Monday, February 1, 2016

Cells talk to their neighbors before making a move

To decide whether and where to move in the body, cells must read chemical signals in their environment. Individual cells do not act alone during this process, two new studies on mouse mammary tissue show. Instead, the cells make decisions collectively after exchanging information about the chemical messages they are receiving.

"Cells talk to nearby cells and compare notes before they make a move," says Ilya Nemenman, a theoretical biophysicist at Emory University and a co-author of both studies, published by the Proceedings of the National Academy of Sciences (PNAS). The co-authors also include scientists from Johns Hopkins, Yale and Purdue.
The researchers discovered that the cell communication process works similarly to a message relay in the telephone game. "Each cell only talks to its neighbor," Nemenman explains. "A cell in position one only talks to a cell in position two. So position one needs to communicate with position two in order to get information from the cell in position three."
And like the telephone game -- where a line of people whisper a message to the person next to them -- the original message starts to become distorted as it travels down the line.
The researchers found that, for the cells in their experiments, the message begins to get garbled after passing through about four cells, by a factor of about three.
"We built a mathematical model for this linear relay of cellular information and derived a formula for its best possible accuracy," Nemenman says. "Directed cell migration is important in processes from cancer to the development of organs and tissues. Other researchers can apply our model beyond the mouse mammary gland and analyze similar phenomena in a wide variety of healthy and diseased systems."
Since at least the 1970s, and pivotal work by Howard Berg and Ed Purcell, scientists have been trying to understand in detail how cells decide to take an action based on chemical cues.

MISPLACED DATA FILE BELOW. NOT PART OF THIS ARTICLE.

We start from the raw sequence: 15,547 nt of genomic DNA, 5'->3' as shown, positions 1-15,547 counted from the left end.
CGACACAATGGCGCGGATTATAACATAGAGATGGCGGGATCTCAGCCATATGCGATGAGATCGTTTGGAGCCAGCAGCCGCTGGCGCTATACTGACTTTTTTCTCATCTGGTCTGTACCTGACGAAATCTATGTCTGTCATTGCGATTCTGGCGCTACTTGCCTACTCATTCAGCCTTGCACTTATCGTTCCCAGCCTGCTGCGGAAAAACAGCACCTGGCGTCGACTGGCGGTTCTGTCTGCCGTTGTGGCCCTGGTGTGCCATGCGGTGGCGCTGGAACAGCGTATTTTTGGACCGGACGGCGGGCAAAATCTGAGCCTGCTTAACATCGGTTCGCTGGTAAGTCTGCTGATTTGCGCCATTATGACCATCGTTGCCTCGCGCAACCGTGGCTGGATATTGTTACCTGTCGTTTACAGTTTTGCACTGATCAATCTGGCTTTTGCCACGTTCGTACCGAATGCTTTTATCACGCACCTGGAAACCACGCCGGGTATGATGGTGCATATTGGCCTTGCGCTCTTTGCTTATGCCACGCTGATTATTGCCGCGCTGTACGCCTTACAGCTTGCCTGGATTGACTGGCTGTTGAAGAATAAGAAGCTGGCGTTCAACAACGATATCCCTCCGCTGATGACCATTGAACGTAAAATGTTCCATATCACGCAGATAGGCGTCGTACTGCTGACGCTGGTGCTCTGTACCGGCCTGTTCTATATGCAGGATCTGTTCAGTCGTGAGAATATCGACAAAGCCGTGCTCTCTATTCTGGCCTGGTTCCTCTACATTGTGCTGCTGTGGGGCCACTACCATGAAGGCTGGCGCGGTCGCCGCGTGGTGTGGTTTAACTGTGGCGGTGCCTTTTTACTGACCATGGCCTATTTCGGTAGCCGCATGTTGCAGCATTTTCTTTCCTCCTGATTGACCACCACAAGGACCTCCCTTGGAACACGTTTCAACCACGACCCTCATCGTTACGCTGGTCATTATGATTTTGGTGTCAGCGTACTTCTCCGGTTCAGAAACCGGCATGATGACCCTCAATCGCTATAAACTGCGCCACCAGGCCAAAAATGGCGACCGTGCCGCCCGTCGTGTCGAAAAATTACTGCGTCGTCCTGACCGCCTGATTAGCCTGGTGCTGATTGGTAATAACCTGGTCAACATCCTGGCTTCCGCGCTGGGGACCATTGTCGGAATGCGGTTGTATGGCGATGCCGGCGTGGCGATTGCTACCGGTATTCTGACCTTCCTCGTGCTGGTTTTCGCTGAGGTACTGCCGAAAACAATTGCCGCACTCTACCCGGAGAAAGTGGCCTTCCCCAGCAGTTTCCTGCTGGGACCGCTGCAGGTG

Every cell in a body has the same genome but they can do different things and go in different directions because they measure different chemical signals in their environment. Those chemical signals are made up of molecules that randomly move around.
"Cells can sense not just the precise concentration of a chemical signal, but concentration differences," Nemenman says. "That's very important because in order to know which direction to move, a cell has to know in which direction the concentration of the chemical signal is higher. Cells sense this gradient and it gives them a reference for the direction in which to move and grow."
Berg and Purcell understood the best possible margin of error -- the detection limit -- for such gradient sensing. During the subsequent 30 years, researchers have established that many different cells, in many different organisms, work at this detection limit. Living cells can sense chemicals better than any humanmade device.
It was not known, however, that cells can sense signals and make movement decisions collectively.
"Previous research has typically focused on cultured cells," Nemenman says. "And when you culture cells, the first thing to go away is cell-to-cell interaction. The cells are no longer a functioning tissue, but a culture of individual cells, so it's difficult to study many collective effects."
The first PNAS paper drew from three-dimensional micro-fluidic techniques from the Yale University lab of Andre Levchenko, a biomedical engineer who studies how cells navigate; research on mouse mammary tissue at the Johns Hopkins lab of Andrew Ewald, a biologist focused on the cellular mechanisms of cancer; and the quantification methods of Nemenman, who studies the physics of biological systems, and Andrew Mugler, a former post-doctoral fellow in Nemenman's lab at Emory who now has his own research group at Purdue.
The 3D micro fluidics allowed the researchers to experiment with functional organoids, or clumps of cells. The method does not disrupt the interaction of the cells.
The results showed that epidermal growth factor, or EGF, is the signal that these cells track, and that the cells were not making decisions about which way to move as individuals, but collectively.
"The clumps of cells, working collectively, could detect insanely small differences in concentration gradients -- such as 498 molecules of EGF versus 502 molecules -- on different sides of one cell," Nemenman says. "That accuracy is way better than the best possible margin of error determined by Berg and Purcell of about plus or minus 20. Even at these small concentration gradients, the organoids start reshaping and moving toward the higher concentration. These cells are not just optimal gradient detectors. They seem super optimal, defying the laws of nature."